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Demand Estimation and Forecast


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The power point presentation will help you understand Demand Estimation and Forecast in nutshell. It covers:
1) Estimation and its Methods
2) Forecast and its purpose
3) Steps to Forecast
4) Scope of Forecasting
5) Determinants for Demand Forecast

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Demand Estimation and Forecast

  1. 1. Demand Estimation and Forecast
  2. 2. Demand Estimation It is the process that involves coming up with an estimate of the amount of demand for a product or a service. It is confined to a particular period of time.
  3. 3. Methods Market Experimentation Actual Market Market Stimulation Survey of Consumers’ Intentions Census Sample Regression Analysis Identifying Demand Function Collecting Historical Data Select an Appropriate Function Estimation of Selected Function Analyzing the Estimated Demand Function
  4. 4. Actual Stimulation  Shops are opened in different localities and then consumer behavior is observed.  Reaction to the price changes can be observed from consumer’s income, cast, religion, gender, taste etc.  Disadvantages- expensive, small scale, non controllable variables.  It provides token money to a set of consumers.  Reaction to price changes can be observed from prices of various goods, packaging, quality etc.  Disadvantages- consciousness of the consumer. Demand Estimation Market Experiment
  5. 5. Census Method Survey Method  All the consumers are contacted.  Disadvantages – costly, hesitant to disclose the plan because of personal/commercial privacy.  A few consumers out of the whole population are contacted.  Disadvantages – costly to carry the test marketing, selection of test area, rival action. Demand Estimation Survey of Consumers’ Intention
  6. 6. Regression Analysis is a statistical process for estimating the relationships among variables.  Simple Regression Analysis – is used when the quantity demanded is taken as a function of a single independent variable.  Multiple Regression Analysis – is used to estimate demand as a function of two or more independent variables that vary simultaneously.
  7. 7. Specification of Variable Data Collection Demand Estimation Choice of a Functional Form Interpretation Steps for Regression Analysis
  8. 8. Demand Forecast It is predicting future demand for the product. The prediction of probable demand for a product or a service on the basis of the past events and prevailing trends in the present.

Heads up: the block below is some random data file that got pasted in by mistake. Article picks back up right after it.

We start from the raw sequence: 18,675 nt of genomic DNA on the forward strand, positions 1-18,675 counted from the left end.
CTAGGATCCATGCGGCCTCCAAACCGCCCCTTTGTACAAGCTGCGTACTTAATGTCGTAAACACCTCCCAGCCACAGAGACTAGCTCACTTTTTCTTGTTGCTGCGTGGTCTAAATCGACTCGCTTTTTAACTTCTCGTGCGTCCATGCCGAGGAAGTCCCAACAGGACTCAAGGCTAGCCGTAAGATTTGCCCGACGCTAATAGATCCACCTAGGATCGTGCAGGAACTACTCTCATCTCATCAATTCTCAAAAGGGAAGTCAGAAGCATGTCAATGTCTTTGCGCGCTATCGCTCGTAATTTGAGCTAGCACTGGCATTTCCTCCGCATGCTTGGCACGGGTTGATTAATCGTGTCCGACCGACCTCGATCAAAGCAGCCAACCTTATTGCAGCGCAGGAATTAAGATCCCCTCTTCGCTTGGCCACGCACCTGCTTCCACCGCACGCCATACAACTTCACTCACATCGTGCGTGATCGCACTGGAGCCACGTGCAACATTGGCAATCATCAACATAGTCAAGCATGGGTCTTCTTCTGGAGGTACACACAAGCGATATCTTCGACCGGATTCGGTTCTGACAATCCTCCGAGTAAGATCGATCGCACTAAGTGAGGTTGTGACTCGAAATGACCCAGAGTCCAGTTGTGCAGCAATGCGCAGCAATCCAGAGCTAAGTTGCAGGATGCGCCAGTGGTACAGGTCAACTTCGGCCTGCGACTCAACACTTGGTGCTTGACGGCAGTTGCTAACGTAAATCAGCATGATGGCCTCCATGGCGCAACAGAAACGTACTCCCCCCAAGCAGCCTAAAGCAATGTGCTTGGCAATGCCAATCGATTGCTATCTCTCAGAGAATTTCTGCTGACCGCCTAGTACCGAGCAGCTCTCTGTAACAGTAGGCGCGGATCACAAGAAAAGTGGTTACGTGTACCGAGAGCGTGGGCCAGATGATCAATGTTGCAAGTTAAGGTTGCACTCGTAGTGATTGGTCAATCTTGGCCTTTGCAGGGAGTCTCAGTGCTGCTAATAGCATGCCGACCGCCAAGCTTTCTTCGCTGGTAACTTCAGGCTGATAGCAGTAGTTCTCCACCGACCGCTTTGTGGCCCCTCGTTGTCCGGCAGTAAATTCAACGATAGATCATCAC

9. 9. Forecast are broadly classified into two categories-  Passive forecast - prediction about future is based on the assumption that the firm does not change the course of its action.  Active forecast - prediction is done under the condition of likely future changes in the actions, by the firms.
  10. 10. Purposes of Forecasting  Purposes of short-term forecasting Seasonal Patterns are of prime importance. a. Appropriate production scheduling. b. Determining appropriate price policy c. Evolving a suitable advertising and promotional campaign. d. Forecasting short term financial requirements.  Purposes of long-term forecasting Helpful in Capital Planning a. Planning of a new unit or expansion of an existing unit. b. Planning long term financial requirements. c. Planning man-power requirements.
  11. 11. Identify the objective. Determine the nature of goods. Select a proper method. Interpret the result. Steps in Forecasting
  12. 12. Scope of Forecasting  Period of forecast.  Levels of forecast.  General Purpose or specific purpose forecast.  Forecast of established or new products.  Type of commodity for which forecast is to be undertaken.  Miscellaneous factors to be included or not.
  13. 13. Short term forecasts refers to a period up to 3 months. • Seasonal factors are the ingredients of short run forecasts. Medium term forecasts refers to a period of 3 months to one year. • It is forecasted by trends. Long term forecasts refers to a period above one year. • Statistical techniques are used to judge the long run forecasts. Period of Forecasts
  14. 14. i. Macro Economic Forecasts – concerned with the business conditions all over the world. ii. Industry Demand Forecasts – gives indication to a firm regarding direction in which the whole industry will be moving. iii. Firm Demand Forecasting – a big firm will do forecasting of its own products independent of the rest of the firms. iv. Product Line Forecasting – to decide which product should have the priority. Levels of Forecasts
  15. 15. General/Specific Purpose – general forecast is broken into specific forecasts. Forecasts of Established/New Product – for established, past sale trends and competitive conditions are used. Type of Commodity – capital goods, consumer durable and non-durable goods. Miscellaneous Factors – inclusion of sociological and psychological factors.
  16. 16. Determinants for Demand Forecasts  Replacement VS New Demand  Change in size and characteristic of population.  Saturation limit of market.  Existing stock of good.  Income level of consumers.  Consumer credit outstanding.  Taste and preference of consumers. Consumer Durable Goods
  17. 17.  Disposable Income.  Price  Size and characteristic of population. Non-Durable Consumer Goods
  18. 18.  Growth possibilities.  Extent of excess capacity.  The forecasts of demand for the good which producers’ good help producing.  Existing stock.  Age distribution of existing stock.  Rate of obsolescence.  Availability of funds.  Nature of tax provision.  Prices of substitute and complementary goods.  Market structure. Capital Goods